Protagonist Syndrome: On Narcissism

Yesterday I was on the train home and saw a lone sock on the tube floor. I suggested to my friend, an aspiring play write, that he write a story about a series of very ordinary happenings that led to the sock’s current position; maybe somebody was running late, and hurriedly put their baby’s sock (the sock was quite small) in their bag in a position such that it was vulnerable to falling out, which it did after another person (also hurrying) brushed passed.

Somehow, we posited that indeed most of life’s happenings are actually a similar sort of mundane sequences, hyperbolized by ‘protagonist syndrome’; a psychological phenomenon in which everyone sees themselves as the ‘main character’. We looked around the train and thought that it is very likely that every individual on the train thought of themselves in such a manner.

We further surmised that this led to a distinct lack of empathy towards one another. For example, when oneself is angry, the anger feels justified; there’s apparently reasons that warrant the anger. But when you see anger on another person, well, ‘they’re just in a mood’. Concern for the mental battles that they are fighting hardly cross our minds.

As to how ‘protagonist syndrome’ came about, having just watched a performance of the ‘Kite Runner’, I suggested it was popular culture. Most movies, dramas, videogames etc., feature a protagonist, who is special for x reason, and the entire story revolves around them; other’s emotions are only examined vis-à-vis the protagonists. Being constantly exposed to such entertainment has meant that protagonist syndrome is rampant.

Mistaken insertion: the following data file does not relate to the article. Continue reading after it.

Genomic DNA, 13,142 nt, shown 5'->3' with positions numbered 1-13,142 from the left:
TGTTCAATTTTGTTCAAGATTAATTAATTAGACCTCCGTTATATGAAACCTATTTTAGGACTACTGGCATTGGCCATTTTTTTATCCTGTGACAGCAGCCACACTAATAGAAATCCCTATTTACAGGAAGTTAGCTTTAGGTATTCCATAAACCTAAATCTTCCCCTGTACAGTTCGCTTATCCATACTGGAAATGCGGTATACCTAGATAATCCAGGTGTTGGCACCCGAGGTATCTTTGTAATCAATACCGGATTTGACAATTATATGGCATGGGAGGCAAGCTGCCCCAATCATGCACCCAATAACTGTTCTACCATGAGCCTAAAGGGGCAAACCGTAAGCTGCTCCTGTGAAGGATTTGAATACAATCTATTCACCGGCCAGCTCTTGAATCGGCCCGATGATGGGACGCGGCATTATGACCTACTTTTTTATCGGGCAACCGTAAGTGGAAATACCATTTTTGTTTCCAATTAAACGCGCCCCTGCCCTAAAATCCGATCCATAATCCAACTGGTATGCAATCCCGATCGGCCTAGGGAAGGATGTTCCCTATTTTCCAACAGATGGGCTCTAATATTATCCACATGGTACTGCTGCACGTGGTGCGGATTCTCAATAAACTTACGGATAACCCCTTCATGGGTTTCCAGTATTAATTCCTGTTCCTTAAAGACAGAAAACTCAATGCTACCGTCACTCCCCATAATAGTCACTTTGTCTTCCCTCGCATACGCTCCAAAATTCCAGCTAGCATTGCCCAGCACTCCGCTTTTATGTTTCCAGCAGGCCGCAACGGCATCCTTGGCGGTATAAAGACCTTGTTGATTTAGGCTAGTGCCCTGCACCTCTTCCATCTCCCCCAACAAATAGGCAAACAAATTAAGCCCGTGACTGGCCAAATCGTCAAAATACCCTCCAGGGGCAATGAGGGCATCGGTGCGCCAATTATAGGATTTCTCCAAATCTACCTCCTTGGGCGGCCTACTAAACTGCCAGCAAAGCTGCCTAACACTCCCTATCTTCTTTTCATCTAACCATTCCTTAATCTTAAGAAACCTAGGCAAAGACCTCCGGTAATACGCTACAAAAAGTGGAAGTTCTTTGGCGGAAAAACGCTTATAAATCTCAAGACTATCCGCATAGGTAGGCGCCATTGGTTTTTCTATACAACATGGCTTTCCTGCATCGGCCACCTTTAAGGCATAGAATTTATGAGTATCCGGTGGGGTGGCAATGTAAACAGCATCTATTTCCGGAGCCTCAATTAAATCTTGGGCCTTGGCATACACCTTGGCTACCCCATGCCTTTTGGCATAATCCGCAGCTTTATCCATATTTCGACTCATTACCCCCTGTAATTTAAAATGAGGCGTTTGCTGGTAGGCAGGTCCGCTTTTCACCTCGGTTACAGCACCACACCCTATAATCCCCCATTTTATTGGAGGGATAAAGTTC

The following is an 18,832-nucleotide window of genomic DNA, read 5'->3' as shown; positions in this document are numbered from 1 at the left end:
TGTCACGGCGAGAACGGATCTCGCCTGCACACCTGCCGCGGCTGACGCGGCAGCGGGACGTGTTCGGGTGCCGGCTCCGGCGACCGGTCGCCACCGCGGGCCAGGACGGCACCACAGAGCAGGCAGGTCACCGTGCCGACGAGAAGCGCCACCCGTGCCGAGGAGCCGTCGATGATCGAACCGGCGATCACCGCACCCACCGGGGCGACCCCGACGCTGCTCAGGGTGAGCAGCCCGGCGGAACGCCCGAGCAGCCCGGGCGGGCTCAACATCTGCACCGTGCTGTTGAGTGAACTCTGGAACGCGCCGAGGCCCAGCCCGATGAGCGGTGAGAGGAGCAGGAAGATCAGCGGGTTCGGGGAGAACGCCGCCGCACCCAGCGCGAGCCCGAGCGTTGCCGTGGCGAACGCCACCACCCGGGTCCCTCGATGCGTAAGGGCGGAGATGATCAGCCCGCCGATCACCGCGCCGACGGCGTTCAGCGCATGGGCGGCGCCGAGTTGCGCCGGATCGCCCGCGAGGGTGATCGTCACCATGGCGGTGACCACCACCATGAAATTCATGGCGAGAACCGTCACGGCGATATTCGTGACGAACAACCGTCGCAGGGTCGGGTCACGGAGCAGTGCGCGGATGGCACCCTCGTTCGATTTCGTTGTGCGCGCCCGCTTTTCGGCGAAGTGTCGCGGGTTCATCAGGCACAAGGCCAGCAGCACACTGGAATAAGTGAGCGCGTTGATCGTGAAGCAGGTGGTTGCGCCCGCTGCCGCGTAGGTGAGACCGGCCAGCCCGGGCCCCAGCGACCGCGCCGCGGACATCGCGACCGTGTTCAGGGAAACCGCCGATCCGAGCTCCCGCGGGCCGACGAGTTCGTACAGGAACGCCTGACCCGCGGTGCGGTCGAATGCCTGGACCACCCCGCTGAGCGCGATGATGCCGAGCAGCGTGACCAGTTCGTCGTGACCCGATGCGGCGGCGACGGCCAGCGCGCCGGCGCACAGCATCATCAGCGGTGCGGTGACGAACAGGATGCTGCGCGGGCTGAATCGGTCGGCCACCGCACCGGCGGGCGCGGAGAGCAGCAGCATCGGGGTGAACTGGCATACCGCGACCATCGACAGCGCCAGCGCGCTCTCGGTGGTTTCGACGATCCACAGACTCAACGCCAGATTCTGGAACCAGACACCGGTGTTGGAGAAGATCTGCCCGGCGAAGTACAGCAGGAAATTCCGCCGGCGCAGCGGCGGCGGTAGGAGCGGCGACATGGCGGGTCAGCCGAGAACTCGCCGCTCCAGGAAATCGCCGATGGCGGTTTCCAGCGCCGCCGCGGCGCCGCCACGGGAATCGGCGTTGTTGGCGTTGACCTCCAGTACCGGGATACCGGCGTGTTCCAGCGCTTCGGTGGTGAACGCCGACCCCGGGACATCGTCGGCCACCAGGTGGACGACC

Or maybe it’s the other way around; maybe society has contracted protagonist syndrome from another source, and that in turn is reflected in popular culture. What could that other source be? I think Liberalism, and more specifically, Individualism; the veneration of the self, the championing of what the individual wants to do above all else. Conceding the right of individual freedom, irrespective of whether this right is good or bad, has led to protagonist syndrome. How so? If an individual is to do what they want, then they attach a certain level of significance or authority to their whims, superior to any structure (such as religion) that would dictate their actions otherwise; hence the self as a dictator of actions is superior to anything else. Thus the individual becomes the protagonist by virtue of the significance they attach to their own desires.

I suppose the point is less to do with our lack of acknowledgement of life being normal and mundane happenings, but more to do with how we view other people’s lives in such a way, but never our own. Maybe a person just happening to bump into a future Nobel Prize Winner isn’t mundane or normal, but if that were to happen to ourselves, then it would seem to us as though the stars are aligning (metaphorically speaking) for a grander purpose. And perhaps they are; but we ought to have empathy that other people also feel that way, and that we aren’t the center of the universe.

One of the things I recently found very interesting in the Quran, was in Surah Yasin (and elsewhere in the Quran), in which Allah reminds us that many nations have perished before us. It’s striking really; we think Donald Trump, Brexit, Prevent, civil strife etc., are novel problems that we have only ever faced. But surely not, the Quran insists, over the course of history greater empires have risen, and have been ruined.

In sum, we should stop seeing ourselves as so special. We really are not, and the Quran makes a point to teach us that. We are slaves before Allah. In Surah Fatiha, Allah introduces himself as Lord of All Worlds. Not just us. We aren’t so special. The only significance and uniqueness we can really find is from Allah.

But such a mindset is very difficult to achieve.

One Comment Add yours

  1. Khadeejah says:

    You have quite neatly captured your train of thought on paper!


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